“The FT is naming Elon Musk its Person of the Year because he has triggered a historic shift in the world’s auto industry towards electric vehicles… On the challenge of autonomous driving, meanwhile, he gets close to conceding that some of his own earlier confidence was misplaced. ‘I didn’t think we would have to solve a significant part of artificial intelligence to make it work.’ But he adds that he is now ‘99.9 per cent — round it up to 100 per cent — confident full self driving will work, it’s just a question of when.'”

A few more links I enjoyed: 

“At the end of the day, this isn’t about expanding our business or making money. It’s about building a critical piece of the Metaverse ecosystem, and helping crypto grow in the right way. We know that the Metaverse will exist, and we know it will be a series of interconnected virtual worlds. Our goal is to make it easy for anyone to establish their identity and gain access to those worlds in a way that’s simple, trusted, and decentralized.”
“As Bosch’s painting says; who controls people’s attention, controls their behaviour. And who is it that these days controls attention? Mass state-funded media and big-tech advertising. In no way different from Bosch’s Conjurer, these powers capture our attention. A capture made all the more easy by the addictive properties of the screens we watch them through. Mesmerized by whatever it is these powers hold forth, we lose attention from what really matters, and what is really going on. A shiny object is held in front of us, and as we go great lengths to take it, we don’t realize we are being robbed all the while.”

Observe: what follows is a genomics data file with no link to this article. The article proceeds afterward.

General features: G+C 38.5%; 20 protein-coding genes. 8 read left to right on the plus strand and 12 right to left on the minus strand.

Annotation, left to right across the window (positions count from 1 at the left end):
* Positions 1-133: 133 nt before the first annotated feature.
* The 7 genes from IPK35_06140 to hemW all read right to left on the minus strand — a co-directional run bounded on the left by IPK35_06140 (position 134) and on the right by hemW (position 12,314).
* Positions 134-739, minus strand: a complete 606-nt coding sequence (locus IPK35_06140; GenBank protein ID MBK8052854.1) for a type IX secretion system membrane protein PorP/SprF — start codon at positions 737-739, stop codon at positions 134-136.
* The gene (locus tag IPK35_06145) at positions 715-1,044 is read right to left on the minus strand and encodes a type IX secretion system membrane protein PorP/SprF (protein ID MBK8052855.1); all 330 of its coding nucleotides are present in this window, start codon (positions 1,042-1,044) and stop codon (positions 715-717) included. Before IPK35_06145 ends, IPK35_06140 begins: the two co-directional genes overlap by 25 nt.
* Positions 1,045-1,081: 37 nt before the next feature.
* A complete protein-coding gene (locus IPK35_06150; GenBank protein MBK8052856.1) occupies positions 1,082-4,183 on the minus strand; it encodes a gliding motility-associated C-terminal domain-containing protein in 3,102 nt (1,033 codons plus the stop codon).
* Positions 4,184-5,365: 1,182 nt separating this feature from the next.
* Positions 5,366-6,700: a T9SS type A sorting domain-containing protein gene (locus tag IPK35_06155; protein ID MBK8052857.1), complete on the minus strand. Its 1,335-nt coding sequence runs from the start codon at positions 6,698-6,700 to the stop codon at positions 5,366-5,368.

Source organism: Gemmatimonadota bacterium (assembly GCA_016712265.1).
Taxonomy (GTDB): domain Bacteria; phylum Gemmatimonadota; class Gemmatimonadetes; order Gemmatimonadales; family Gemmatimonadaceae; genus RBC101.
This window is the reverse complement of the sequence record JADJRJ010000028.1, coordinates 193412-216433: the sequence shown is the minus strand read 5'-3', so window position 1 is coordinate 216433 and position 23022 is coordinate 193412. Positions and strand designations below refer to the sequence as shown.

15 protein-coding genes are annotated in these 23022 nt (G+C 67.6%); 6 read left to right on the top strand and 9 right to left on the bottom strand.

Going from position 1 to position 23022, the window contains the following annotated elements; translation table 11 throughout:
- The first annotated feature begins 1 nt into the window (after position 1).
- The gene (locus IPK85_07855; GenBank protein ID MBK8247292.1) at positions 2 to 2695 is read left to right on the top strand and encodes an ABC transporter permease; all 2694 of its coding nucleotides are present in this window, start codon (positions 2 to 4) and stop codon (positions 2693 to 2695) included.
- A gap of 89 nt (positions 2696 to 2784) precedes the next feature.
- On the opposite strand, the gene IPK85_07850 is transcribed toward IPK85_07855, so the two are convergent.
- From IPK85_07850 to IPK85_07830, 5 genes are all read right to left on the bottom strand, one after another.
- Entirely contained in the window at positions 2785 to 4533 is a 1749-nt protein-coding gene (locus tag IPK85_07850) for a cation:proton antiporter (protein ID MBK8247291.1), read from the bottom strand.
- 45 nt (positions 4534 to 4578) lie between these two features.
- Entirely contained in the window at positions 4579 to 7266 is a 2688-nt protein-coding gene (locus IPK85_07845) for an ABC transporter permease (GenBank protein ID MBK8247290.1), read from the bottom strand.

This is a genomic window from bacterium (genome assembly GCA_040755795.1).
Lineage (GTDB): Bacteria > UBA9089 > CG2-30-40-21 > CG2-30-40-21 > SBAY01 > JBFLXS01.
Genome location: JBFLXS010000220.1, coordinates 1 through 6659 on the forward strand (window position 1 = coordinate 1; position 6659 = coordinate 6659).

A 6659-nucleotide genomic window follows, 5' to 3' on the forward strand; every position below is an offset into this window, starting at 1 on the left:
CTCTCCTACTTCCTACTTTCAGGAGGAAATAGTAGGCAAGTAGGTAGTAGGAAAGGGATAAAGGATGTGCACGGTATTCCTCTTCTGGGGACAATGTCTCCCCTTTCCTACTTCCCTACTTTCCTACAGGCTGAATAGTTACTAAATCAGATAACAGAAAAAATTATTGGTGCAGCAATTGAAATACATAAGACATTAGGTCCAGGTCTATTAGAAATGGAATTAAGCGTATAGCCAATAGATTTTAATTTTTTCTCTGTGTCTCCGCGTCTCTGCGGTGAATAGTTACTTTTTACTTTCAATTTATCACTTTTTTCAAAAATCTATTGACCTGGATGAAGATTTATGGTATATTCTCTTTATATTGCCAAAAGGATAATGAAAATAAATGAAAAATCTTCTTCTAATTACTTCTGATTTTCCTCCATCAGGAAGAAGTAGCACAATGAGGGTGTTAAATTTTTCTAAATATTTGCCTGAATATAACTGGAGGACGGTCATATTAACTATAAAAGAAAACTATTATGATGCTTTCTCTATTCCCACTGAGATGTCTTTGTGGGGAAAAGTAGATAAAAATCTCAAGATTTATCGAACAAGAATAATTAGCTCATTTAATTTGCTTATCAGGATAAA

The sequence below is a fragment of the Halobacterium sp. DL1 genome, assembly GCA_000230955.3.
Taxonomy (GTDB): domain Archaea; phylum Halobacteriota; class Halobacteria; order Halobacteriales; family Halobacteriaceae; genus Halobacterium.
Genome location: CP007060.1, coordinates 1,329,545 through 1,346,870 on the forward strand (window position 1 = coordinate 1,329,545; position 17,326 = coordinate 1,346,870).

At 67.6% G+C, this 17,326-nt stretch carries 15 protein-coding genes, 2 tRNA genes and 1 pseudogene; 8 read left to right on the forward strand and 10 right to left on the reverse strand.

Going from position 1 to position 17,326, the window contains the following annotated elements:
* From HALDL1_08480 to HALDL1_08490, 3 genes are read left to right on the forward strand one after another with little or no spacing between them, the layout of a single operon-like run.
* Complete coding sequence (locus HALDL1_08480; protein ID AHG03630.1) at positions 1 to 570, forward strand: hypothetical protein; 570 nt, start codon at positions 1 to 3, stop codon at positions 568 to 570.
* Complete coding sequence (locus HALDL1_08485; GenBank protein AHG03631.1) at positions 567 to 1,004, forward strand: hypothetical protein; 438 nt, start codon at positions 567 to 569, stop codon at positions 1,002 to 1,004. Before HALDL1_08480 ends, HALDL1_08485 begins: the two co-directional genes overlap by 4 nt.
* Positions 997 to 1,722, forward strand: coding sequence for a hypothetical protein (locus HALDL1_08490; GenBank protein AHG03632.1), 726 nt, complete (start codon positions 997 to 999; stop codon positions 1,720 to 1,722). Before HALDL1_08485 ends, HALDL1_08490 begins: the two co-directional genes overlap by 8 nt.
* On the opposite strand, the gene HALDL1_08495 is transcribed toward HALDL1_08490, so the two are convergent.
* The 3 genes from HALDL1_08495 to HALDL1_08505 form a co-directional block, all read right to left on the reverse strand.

“The Feynman technique of Learning helps you learn and understand things by a different perspective. It can be used not just for academic purposes but also for building businesses, creating startups, mental models, and many more. The Feynman Technique is a great method to develop mastery over pretty much set of information.”

This information should not be considered a recommendation to purchase or sell any particular security. It should not be assumed that any of the investments or strategies referenced were or will be profitable, or that investment recommendations or decisions we make in the future will be profitable. This article contains links to 3rd party websites and is used for informational purposes only. This does not constitute as an endorsement of any kind. While Nightview uses sources it considers to be reliable, no guarantee is made regarding the accuracy of information or data provided by third-party sources. Nightview Capital Management, LLC (Nightview Capital) is an independent investment adviser registered under the Investment Advisers Act of 1940, as amended. Registration does not imply a certain level of skill or training. More information about Nightview Capital including our investment strategies and objectives can be found in our ADV Part 2, which is available upon request.